There is a double challenge here for Somaliland’s political actors: in the short term to resolve the electoral crisis, and in the long term to improve the political culture. It will require Somaliland’s political parties to democratise, and open up political space for other organisations to contest local elections; and its electoral institutions to be professionalised and depoliticised.

A regional example

The international community should lend encouragement to the Somaliland government as these processes take place. The British government in particular should make close monitoring of Somaliland a regular part of its policy towards the Horn of Africa.

There are also three immediate steps that European Union member-states can take to support Somaliland’s democratic process and help it find a way out of its electoral crisis.

First, Somaliland’s international supporters should provide technical assistance, financial support and political cover to the new national electoral commission (NEC) – which, though crucial to the process, lacks experience.  This would be invaluable in enabling the NEC to do its work effectively and resist political manipulation.

Second, the international community should dispatch international election monitors and help train additional local observers who can work in insecure rural areas, to ensure that the entire electoral process is free and fair.

Third, there is a profound lack of voter education and civic awareness, which highlights the importance of instilling democratic values in Somaliland’s younger generation. Here, international supporters can assist in the preparation of materials on democratic practices and election laws for schools and local communities.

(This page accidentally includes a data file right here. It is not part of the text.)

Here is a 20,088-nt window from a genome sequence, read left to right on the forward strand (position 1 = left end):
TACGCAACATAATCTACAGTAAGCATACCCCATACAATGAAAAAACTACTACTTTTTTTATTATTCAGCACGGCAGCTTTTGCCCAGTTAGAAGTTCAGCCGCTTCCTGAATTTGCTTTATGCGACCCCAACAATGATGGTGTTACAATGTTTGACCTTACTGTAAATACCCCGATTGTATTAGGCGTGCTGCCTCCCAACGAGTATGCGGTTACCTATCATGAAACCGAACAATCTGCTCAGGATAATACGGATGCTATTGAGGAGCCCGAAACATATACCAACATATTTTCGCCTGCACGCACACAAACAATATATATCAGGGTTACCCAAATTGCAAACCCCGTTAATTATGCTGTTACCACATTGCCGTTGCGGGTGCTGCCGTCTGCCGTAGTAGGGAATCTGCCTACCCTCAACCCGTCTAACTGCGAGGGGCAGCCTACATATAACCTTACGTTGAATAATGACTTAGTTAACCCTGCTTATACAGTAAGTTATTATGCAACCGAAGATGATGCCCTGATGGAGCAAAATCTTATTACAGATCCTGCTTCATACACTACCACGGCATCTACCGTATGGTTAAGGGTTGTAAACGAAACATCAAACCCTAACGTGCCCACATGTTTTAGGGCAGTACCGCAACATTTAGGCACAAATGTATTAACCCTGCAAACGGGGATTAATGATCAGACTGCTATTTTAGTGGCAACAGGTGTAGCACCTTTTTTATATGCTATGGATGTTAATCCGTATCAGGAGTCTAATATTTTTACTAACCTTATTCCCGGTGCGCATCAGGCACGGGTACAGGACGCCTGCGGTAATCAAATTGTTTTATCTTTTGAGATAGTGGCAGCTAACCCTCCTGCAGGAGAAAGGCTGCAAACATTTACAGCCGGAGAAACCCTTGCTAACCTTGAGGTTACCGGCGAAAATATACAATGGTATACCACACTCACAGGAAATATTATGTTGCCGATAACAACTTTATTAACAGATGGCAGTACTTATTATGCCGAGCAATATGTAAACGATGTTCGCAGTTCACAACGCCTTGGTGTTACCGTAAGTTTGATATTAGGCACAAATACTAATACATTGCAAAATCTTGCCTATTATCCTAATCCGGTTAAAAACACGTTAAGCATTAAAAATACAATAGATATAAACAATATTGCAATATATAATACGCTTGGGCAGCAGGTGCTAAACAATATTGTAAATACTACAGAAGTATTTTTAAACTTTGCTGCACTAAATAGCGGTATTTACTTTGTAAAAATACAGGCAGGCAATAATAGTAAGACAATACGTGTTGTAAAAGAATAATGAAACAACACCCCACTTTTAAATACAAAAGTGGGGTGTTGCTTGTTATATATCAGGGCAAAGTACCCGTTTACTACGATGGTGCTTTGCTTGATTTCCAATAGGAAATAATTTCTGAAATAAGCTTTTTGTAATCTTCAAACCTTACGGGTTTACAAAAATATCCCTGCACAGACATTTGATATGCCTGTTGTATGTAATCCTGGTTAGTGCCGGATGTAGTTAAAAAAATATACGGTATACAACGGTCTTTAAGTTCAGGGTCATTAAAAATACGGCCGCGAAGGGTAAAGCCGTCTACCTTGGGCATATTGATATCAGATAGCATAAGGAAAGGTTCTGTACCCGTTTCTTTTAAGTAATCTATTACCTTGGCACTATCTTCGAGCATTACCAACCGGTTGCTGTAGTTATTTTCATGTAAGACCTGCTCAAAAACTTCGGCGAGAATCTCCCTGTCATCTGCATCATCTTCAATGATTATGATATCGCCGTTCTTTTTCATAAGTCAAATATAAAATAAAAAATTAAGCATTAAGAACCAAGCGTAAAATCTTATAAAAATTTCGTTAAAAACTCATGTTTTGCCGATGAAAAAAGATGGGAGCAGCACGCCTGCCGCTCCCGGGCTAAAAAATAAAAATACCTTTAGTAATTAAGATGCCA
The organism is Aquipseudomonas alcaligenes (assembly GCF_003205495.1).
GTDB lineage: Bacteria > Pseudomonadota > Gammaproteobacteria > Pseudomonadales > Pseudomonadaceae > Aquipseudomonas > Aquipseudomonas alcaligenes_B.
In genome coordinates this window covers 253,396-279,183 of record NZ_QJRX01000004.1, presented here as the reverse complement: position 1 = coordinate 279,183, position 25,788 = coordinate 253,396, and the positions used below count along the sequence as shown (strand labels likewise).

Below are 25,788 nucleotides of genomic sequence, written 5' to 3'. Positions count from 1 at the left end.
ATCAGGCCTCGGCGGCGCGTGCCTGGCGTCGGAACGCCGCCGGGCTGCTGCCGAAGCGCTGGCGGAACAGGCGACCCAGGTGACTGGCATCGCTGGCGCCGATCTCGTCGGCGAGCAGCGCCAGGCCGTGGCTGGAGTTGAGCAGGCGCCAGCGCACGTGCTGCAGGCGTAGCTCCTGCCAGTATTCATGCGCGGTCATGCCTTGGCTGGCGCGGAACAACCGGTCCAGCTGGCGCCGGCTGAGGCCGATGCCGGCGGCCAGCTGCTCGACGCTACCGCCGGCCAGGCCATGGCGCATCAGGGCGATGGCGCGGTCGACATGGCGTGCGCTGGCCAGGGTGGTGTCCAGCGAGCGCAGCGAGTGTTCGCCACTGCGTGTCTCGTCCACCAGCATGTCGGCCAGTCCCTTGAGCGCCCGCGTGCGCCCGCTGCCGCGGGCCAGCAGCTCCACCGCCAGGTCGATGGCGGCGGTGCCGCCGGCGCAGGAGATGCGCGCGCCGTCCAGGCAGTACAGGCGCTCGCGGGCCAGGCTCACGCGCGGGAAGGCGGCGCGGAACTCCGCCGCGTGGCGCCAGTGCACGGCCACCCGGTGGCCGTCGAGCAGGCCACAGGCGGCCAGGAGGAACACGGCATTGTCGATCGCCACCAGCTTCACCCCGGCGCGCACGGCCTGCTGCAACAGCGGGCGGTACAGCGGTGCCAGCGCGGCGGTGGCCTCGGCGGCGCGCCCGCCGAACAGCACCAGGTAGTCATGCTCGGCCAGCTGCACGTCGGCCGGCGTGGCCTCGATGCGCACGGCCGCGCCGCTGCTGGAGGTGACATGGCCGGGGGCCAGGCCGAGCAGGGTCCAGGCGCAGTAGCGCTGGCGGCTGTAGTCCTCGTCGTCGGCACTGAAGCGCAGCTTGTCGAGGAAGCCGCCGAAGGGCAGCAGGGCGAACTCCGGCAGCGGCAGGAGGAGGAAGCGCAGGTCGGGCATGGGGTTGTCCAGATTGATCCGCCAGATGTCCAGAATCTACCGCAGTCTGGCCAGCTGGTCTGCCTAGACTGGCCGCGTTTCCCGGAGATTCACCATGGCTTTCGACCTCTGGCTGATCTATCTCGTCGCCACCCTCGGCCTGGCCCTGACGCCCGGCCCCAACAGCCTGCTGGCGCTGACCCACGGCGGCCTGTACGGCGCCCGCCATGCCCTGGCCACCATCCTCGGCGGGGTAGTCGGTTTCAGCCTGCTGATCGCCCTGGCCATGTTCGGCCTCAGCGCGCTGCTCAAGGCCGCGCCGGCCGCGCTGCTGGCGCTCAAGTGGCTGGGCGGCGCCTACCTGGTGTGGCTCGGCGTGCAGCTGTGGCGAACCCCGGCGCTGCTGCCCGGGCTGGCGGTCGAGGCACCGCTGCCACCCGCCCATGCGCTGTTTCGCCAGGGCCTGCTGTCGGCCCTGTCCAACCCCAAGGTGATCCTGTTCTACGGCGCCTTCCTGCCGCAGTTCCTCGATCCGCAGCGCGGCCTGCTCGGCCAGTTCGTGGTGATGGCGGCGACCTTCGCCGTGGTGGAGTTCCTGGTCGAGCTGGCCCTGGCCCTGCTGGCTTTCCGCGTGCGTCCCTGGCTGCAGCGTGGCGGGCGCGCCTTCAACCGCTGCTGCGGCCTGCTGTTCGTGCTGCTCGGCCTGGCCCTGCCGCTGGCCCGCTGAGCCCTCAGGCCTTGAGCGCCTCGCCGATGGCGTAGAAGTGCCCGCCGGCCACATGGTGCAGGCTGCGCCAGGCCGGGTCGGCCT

In a violent region that has been the source of so much bad news Somaliland remains a place of exemplary if incomplete stability. It still has the potential to be a model for state reconstruction, and can play an important and progressive role in the fight against piracy and extremist Islamism. Somaliland must be given the help it needs to succeed.

Residents of Hargeisa wear the colors of the flag of the Somalia breakaway territory of Somaliland during day celebrations in Hargeisa on 18 May 2011. AFP/Pete Chonka
Briefing 113 / Africa

Somaliland: The Strains of Success

Somaliland’s clan-based democracy has consolidated a state-like authority, kept the peace and attracted donors. But the territory now needs to reform its political bodies, judicial institutions and international engagements to protect itself from continued fragility in neighbouring Somalia – which rejects Somaliland’s independence claims – and civil war in nearby Yemen.

I. Overview